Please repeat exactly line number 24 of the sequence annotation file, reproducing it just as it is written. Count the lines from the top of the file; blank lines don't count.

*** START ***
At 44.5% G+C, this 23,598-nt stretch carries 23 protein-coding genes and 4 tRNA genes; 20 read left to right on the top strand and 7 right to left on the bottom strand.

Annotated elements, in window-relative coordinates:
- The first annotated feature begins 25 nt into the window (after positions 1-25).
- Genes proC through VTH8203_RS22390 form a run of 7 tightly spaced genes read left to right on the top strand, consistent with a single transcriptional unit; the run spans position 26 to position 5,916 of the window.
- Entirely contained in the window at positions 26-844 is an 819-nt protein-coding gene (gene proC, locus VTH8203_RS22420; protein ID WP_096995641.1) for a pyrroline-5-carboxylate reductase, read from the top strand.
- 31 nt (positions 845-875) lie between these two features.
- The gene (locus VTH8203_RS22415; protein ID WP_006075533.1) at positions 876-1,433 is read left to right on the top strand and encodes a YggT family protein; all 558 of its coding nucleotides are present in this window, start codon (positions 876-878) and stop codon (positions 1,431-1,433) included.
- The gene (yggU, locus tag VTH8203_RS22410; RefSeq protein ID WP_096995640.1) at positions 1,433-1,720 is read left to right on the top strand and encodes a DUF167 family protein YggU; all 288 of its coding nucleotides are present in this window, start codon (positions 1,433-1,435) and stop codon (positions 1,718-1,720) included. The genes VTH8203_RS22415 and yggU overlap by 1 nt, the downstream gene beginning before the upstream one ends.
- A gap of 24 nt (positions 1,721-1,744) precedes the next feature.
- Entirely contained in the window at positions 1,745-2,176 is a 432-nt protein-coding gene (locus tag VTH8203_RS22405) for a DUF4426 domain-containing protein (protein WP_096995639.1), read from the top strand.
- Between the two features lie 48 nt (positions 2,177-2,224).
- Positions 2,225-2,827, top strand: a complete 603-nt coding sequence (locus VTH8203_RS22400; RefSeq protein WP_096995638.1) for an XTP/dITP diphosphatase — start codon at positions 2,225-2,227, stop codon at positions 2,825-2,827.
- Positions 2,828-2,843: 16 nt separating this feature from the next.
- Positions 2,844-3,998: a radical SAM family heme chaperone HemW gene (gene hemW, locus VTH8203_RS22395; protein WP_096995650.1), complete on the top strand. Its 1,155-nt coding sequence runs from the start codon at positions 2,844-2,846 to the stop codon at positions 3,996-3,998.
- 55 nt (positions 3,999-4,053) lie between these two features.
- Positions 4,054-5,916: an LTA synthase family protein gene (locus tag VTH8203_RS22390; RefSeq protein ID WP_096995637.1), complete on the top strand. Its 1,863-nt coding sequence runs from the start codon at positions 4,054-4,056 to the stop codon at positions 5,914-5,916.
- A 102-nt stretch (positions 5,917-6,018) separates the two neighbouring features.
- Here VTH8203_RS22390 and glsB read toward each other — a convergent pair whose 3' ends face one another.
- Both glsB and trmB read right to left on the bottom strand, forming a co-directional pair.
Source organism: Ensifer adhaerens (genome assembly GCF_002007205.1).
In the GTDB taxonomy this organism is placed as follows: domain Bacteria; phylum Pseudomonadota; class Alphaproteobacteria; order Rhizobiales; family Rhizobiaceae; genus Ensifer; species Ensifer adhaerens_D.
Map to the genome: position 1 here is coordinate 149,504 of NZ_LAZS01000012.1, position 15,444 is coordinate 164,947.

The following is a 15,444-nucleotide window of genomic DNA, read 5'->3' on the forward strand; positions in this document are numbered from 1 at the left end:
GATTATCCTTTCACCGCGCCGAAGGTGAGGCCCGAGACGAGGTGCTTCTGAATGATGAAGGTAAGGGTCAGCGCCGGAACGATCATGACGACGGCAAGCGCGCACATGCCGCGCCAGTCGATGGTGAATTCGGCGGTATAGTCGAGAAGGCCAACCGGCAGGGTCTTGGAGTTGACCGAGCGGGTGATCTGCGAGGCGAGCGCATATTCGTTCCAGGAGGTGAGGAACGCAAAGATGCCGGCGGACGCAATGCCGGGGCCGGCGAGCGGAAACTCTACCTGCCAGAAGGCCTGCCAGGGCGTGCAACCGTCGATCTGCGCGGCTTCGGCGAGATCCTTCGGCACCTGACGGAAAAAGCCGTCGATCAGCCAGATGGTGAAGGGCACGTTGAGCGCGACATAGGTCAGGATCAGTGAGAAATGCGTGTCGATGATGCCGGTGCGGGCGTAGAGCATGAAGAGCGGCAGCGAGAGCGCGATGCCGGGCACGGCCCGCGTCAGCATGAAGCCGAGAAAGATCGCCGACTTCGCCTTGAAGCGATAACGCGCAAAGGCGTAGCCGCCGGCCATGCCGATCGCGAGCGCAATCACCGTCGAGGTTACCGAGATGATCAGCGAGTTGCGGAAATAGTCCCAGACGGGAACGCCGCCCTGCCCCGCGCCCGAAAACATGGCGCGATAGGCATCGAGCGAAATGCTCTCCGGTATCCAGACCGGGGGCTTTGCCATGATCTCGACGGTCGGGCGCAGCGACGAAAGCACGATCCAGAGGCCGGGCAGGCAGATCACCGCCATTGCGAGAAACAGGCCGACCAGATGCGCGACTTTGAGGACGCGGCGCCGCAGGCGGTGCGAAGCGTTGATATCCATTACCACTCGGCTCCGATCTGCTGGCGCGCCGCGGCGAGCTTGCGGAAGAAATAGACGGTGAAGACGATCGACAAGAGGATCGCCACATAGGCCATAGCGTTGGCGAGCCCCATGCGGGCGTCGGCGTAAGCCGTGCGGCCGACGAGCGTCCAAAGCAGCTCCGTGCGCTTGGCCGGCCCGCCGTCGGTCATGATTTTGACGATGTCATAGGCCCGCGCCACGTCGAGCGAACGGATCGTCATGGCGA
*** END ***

GATTATCCTTTCACCGCGCCGAAGGTGAGGCCCGAGACGAGGTGCTTCTGAATGATGAAGGTAAGGGTCAGCGCCGGAACGATCATGACGACGGCAAGCGCGCACATGCCGCGCCAGTCGATGGTGAATTCGGCGGTATAGTCGAGAAGGCCAACCGGCAGGGTCTTGGAGTTGACCGAGCGGGTGATCTGCGAGGCGAGCGCATATTCGTTCCAGGAGGTGAGGAACGCAAAGATGCCGGCGGACGCAATGCCGGGGCCGGCGAGCGGAAACTCTACCTGCCAGAAGGCCTGCCAGGGCGTGCAACCGTCGATCTGCGCGGCTTCGGCGAGATCCTTCGGCACCTGACGGAAAAAGCCGTCGATCAGCCAGATGGTGAAGGGCACGTTGAGCGCGACATAGGTCAGGATCAGTGAGAAATGCGTGTCGATGATGCCGGTGCGGGCGTAGAGCATGAAGAGCGGCAGCGAGAGCGCGATGCCGGGCACGGCCCGCGTCAGCATGAAGCCGAGAAAGATCGCCGACTTCGCCTTGAAGCGATAACGCGCAAAGGCGTAGCCGCCGGCCATGCCGATCGCGAGCGCAATCACCGTCGAGGTTACCGAGATGATCAGCGAGTTGCGGAAATAGTCCCAGACGGGAACGCCGCCCTGCCCCGCGCCCGAAAACATGGCGCGATAGGCATCGAGCGAAATGCTCTCCGGTATCCAGACCGGGGGCTTTGCCATGATCTCGACGGTCGGGCGCAGCGACGAAAGCACGATCCAGAGGCCGGGCAGGCAGATCACCGCCATTGCGAGAAACAGGCCGACCAGATGCGCGACTTTGAGGACGCGGCGCCGCAGGCGGTGCGAAGCGTTGATATCCATTACCACTCGGCTCCGATCTGCTGGCGCGCCGCGGCGAGCTTGCGGAAGAAATAGACGGTGAAGACGATCGACAAGAGGATCGCCACATAGGCCATAGCGTTGGCGAGCCCCATGCGGGCGTCGGCGTAAGCCGTGCGGCCGACGAGCGTCCAAAGCAGCTCCGTGCGCTTGGCCGGCCCGCCGTCGGTCATGATTTTGACGATGTCATAGGCCCGCGCCACGTCGAGCGAACGGATCGTCATGGCGA